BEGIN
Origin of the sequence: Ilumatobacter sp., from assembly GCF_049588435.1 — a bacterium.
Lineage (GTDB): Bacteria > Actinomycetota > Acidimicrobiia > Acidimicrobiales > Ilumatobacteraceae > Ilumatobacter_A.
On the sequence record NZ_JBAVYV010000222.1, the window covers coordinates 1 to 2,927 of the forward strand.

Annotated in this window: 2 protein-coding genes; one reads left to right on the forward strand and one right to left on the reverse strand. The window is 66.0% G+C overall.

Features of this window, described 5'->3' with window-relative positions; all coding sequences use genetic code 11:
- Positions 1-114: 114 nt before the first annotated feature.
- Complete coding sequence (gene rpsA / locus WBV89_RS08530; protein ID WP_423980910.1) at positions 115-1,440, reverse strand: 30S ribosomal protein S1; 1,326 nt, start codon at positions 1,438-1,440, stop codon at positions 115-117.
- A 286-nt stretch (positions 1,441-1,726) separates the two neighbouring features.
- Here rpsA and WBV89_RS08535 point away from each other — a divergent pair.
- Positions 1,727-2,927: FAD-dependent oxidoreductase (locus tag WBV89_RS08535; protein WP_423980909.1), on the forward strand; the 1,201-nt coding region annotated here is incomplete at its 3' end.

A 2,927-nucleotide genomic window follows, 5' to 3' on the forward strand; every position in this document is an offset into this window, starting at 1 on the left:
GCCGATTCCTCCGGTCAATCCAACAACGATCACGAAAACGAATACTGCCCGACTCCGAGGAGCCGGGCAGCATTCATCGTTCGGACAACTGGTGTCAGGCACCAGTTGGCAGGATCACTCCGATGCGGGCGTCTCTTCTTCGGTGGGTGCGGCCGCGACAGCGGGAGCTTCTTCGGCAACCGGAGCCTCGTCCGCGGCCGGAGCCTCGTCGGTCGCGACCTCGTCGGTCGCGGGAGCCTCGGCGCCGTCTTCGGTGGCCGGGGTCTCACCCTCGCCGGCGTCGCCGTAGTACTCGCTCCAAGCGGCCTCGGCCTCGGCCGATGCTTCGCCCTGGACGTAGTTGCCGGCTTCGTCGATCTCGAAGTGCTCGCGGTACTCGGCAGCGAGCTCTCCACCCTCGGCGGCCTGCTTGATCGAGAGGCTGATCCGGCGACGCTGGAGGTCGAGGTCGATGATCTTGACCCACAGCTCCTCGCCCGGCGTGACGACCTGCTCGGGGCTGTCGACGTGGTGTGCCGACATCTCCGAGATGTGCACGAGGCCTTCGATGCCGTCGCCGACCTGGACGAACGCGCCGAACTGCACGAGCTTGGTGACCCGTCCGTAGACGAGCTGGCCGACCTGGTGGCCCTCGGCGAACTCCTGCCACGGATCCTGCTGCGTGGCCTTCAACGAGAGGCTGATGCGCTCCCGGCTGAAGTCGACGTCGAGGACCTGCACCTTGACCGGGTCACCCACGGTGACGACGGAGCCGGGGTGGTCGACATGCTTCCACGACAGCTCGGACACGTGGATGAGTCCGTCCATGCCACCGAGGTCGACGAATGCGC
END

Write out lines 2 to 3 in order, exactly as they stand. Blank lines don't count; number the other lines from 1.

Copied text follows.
Lineage (GTDB): Bacteria > Actinomycetota > Acidimicrobiia > Acidimicrobiales > Ilumatobacteraceae > Ilumatobacter_A.
On the sequence record NZ_JBAVYV010000222.1, the window covers coordinates 1 to 2,927 of the forward strand.